Simultaneously, discussions are underway regarding the implementation of the Provincial Board of Education. Proposals have been made to establish provincial professional training institutes in each province. Additionally, plans are underway to appoint provincial-level committees to lead the modernization of agriculture, establish a tourism board, and undertake related initiatives.

Additionally, the work of five provincial ministries is expected to be distributed among twenty ministries. This restructuring cannot simply resemble a general ministry, so officials are currently deliberating on adjusting their structure accordingly.

I eagerly anticipate addressing the final aspect of this matter, the decentralized budget, once all parties have convened. There’s also a call for a secondary board, akin to a Senate, which the government does not oppose. However, such an initiative would need to coincide with the framing of a constitution, potentially requiring a referendum. I also intend to engage in discussions on this topic with other party leaders.

These measures aim to lay the groundwork for a new era in our country. Religious leaders have been entrusted with significant responsibilities in this endeavour. I am confident that further discussions on these matters will yield fruitful outcomes.

Continue Reading

Sri Lanka rupee closes at 310.00/15 to the US dollar

ECONOMYNEXT – Sri Lanka’s rupee closed at 310.00/15 to the US dollar Wednesday, from 310.25/50 on Tuesday, dealers said.

Bond yields were broadly steady.

A bond maturing on 01.02.2026 closed at 10.60/80 percent from 10.60/75 percent.

A bond maturing on 15.09.2027 closed at 11.90/12.00 percent up from 11.80/95 percent.

A bond maturing on 15.03.2028 closed stable at 12.00/15 percent.

A bond maturing on 15.07.2029 closed at 12.20/50 percent from 12.25/50 percent.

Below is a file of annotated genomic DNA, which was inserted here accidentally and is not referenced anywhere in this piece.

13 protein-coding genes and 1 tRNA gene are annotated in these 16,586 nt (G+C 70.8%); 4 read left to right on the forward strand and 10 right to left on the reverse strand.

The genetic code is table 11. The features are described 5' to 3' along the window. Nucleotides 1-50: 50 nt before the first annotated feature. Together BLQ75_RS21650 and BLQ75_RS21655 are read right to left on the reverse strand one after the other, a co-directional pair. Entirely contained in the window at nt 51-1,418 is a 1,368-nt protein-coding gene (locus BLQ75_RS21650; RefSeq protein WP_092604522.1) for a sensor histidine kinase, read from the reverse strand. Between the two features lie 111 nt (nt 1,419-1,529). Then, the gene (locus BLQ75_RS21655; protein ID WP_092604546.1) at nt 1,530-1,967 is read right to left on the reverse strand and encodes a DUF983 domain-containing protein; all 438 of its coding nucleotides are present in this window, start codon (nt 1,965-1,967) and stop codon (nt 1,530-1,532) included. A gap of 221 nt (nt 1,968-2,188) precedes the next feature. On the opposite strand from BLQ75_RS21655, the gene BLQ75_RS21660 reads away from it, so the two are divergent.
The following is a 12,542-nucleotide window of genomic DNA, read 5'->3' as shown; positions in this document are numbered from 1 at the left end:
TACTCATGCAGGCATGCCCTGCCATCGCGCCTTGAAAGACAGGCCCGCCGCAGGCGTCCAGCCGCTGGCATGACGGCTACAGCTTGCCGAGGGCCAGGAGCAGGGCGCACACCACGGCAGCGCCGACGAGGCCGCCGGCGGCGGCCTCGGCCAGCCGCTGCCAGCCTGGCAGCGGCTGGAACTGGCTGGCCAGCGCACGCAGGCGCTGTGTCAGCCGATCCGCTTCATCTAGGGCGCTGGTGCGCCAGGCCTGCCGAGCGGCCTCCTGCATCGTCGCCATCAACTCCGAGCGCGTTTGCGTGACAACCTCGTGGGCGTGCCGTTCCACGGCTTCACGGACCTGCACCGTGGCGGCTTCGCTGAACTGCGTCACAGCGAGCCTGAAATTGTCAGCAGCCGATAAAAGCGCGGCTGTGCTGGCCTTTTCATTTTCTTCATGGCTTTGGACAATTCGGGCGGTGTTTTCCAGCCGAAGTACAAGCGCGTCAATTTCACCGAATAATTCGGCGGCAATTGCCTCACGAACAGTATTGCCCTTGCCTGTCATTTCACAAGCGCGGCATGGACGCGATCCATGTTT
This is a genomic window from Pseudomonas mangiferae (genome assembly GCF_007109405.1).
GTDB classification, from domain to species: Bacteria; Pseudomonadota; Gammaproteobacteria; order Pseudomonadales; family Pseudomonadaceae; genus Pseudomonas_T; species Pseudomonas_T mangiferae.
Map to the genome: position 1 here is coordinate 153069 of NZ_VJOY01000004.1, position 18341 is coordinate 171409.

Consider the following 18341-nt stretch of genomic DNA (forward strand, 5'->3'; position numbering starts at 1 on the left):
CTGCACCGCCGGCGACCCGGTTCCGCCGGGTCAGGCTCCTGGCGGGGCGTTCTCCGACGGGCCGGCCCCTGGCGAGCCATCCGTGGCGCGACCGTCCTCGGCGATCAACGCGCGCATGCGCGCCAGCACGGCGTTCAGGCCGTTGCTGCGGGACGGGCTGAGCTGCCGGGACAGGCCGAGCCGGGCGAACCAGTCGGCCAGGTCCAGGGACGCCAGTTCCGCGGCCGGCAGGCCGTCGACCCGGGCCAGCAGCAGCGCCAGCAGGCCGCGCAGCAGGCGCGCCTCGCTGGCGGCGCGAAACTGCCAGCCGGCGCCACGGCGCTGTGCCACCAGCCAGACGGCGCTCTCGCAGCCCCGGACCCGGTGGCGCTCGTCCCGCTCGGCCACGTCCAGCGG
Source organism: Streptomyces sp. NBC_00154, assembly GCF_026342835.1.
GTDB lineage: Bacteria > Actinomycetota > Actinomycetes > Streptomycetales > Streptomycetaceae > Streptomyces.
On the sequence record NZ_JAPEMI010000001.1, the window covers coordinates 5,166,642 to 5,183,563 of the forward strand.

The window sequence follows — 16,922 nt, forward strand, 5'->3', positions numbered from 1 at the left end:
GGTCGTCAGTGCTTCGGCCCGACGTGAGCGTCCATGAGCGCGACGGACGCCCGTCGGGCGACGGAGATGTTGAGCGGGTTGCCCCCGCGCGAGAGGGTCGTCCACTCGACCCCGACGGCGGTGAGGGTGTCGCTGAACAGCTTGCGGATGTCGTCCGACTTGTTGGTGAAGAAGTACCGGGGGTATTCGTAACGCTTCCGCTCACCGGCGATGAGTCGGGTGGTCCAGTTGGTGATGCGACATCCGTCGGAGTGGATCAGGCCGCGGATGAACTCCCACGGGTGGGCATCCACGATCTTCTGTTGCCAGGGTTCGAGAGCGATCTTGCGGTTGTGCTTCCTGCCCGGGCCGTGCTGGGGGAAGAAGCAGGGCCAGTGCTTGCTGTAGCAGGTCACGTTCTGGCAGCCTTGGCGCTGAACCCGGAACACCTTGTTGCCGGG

A bond maturing on 15.05.2030 closed stable at 12.25/40 percent.

A bond maturing on 15.05.2031 closed at 12.55/75 percent down from 12.60/80 percent.

A bond maturing on 01.07.2032 closed at 12.50/90 percent down from 12.55/13.00 percent. (Colombo/Feb28/2024)

Continue Reading

Sri Lanka Treasuries yields edge up after steep fall

ECONOMYNEXT – Sri Lanka’s Treasury bill yields edged up across maturities at Wednesday’s auction with the 3-month yield up 09 basis points to 9.87 percent, data from state debt office showed.

The debt office sold 27.5 billion rupees of 3-month bills after offering 35 billion rupees.

The 6-month yield rose 09 basis points to 9.95 percent with 37.23 billion rupees of bills sold, after offering 47.5 billion rupees.

The 12-month yield went up 03 bis points to 10.05 percent, with 39.5 billion rupees of bills sold and 40 billion rupees offered.

Sri Lanka’s Treasuries yield have come down sharply in recent weeks.

The trend was partly helped by some banks which were earlier not buying into bills, starting to buy them.

Deposit in the central banks overnight window (private sector sterilization) has come down from around 200 billion to around 130 billion rupees in recent weeks.

Sri Lanka’s central bank in the past have triggered currency crises and eventual high corrective rates by not allowing Treasury bill yields to move when up private credit picks up and buying them into the balance sheet.

The resulting forex problems are then blamed on budget deficits (politicians) and current account deficits (mainly imports of the public usually petroleum, gold or cars).

The central bank can still buy Treasury bills outright from banks, term or overnight to inject money, alter rupee reserves of banks and encourage them to overtrade and trigger forex shortages, confidence shocks, capital flight and a second default, critics say.

The central bank recently lifted counterparty limits of standing facilities, which are given at the policy rate without a penalty unlike in countries with greater monetary stability.

In recent weeks the central bank has oversold bills outright and injected money long term and short term, though so far overall net injections have been deflationary. (Colombo/Feb28/2024)

Continue Reading